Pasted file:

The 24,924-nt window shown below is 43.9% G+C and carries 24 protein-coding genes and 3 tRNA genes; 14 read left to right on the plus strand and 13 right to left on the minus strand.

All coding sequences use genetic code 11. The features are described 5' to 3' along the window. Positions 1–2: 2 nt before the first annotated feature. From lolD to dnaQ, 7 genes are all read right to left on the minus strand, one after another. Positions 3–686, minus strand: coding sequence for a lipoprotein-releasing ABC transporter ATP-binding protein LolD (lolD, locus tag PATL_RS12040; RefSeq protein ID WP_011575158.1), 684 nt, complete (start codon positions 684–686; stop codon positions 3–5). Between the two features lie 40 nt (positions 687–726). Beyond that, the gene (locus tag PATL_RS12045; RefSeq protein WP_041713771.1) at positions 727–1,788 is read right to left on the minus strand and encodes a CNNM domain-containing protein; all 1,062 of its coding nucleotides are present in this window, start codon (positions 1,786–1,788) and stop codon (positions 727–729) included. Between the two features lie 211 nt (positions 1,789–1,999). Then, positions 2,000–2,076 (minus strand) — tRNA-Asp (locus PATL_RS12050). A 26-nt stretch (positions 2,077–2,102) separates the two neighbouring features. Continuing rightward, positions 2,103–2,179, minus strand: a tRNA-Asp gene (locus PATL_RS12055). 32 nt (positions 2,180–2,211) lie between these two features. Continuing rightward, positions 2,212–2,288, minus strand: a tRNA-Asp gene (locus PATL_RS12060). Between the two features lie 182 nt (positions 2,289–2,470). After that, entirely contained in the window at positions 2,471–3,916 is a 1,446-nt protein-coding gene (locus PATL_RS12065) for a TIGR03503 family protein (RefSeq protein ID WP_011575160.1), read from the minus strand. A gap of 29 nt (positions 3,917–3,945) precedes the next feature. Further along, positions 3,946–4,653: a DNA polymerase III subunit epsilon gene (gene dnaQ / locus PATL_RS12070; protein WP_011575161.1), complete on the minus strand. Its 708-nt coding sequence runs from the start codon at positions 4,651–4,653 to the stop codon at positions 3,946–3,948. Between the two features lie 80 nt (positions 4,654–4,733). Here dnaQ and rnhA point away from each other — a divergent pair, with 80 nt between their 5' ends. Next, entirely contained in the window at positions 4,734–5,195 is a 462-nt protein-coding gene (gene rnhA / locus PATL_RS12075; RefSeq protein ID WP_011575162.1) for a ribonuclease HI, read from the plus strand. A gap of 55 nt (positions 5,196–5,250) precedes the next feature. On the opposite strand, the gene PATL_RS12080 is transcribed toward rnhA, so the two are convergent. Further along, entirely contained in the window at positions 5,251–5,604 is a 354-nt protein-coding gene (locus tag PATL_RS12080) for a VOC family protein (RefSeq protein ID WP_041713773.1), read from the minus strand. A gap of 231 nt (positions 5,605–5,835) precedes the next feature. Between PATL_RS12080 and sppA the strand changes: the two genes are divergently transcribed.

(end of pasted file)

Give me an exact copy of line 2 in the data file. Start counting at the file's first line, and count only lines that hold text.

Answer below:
All coding sequences use genetic code 11. The features are described 5' to 3' along the window. Positions 1–2: 2 nt before the first annotated feature. From lolD to dnaQ, 7 genes are all read right to left on the minus strand, one after another. Positions 3–686, minus strand: coding sequence for a lipoprotein-releasing ABC transporter ATP-binding protein LolD (lolD, locus tag PATL_RS12040; RefSeq protein ID WP_011575158.1), 684 nt, complete (start codon positions 684–686; stop codon positions 3–5). Between the two features lie 40 nt (positions 687–726). Beyond that, the gene (locus tag PATL_RS12045; RefSeq protein WP_041713771.1) at positions 727–1,788 is read right to left on the minus strand and encodes a CNNM domain-containing protein; all 1,062 of its coding nucleotides are present in this window, start codon (positions 1,786–1,788) and stop codon (positions 727–729) included. Between the two features lie 211 nt (positions 1,789–1,999). Then, positions 2,000–2,076 (minus strand) — tRNA-Asp (locus PATL_RS12050). A 26-nt stretch (positions 2,077–2,102) separates the two neighbouring features. Continuing rightward, positions 2,103–2,179, minus strand: a tRNA-Asp gene (locus PATL_RS12055). 32 nt (positions 2,180–2,211) lie between these two features. Continuing rightward, positions 2,212–2,288, minus strand: a tRNA-Asp gene (locus PATL_RS12060). Between the two features lie 182 nt (positions 2,289–2,470). After that, entirely contained in the window at positions 2,471–3,916 is a 1,446-nt protein-coding gene (locus PATL_RS12065) for a TIGR03503 family protein (RefSeq protein ID WP_011575160.1), read from the minus strand. A gap of 29 nt (positions 3,917–3,945) precedes the next feature. Further along, positions 3,946–4,653: a DNA polymerase III subunit epsilon gene (gene dnaQ / locus PATL_RS12070; protein WP_011575161.1), complete on the minus strand. Its 708-nt coding sequence runs from the start codon at positions 4,651–4,653 to the stop codon at positions 3,946–3,948. Between the two features lie 80 nt (positions 4,654–4,733). Here dnaQ and rnhA point away from each other — a divergent pair, with 80 nt between their 5' ends. Next, entirely contained in the window at positions 4,734–5,195 is a 462-nt protein-coding gene (gene rnhA / locus PATL_RS12075; RefSeq protein ID WP_011575162.1) for a ribonuclease HI, read from the plus strand. A gap of 55 nt (positions 5,196–5,250) precedes the next feature. On the opposite strand, the gene PATL_RS12080 is transcribed toward rnhA, so the two are convergent. Further along, entirely contained in the window at positions 5,251–5,604 is a 354-nt protein-coding gene (locus tag PATL_RS12080) for a VOC family protein (RefSeq protein ID WP_041713773.1), read from the minus strand. A gap of 231 nt (positions 5,605–5,835) precedes the next feature. Between PATL_RS12080 and sppA the strand changes: the two genes are divergently transcribed.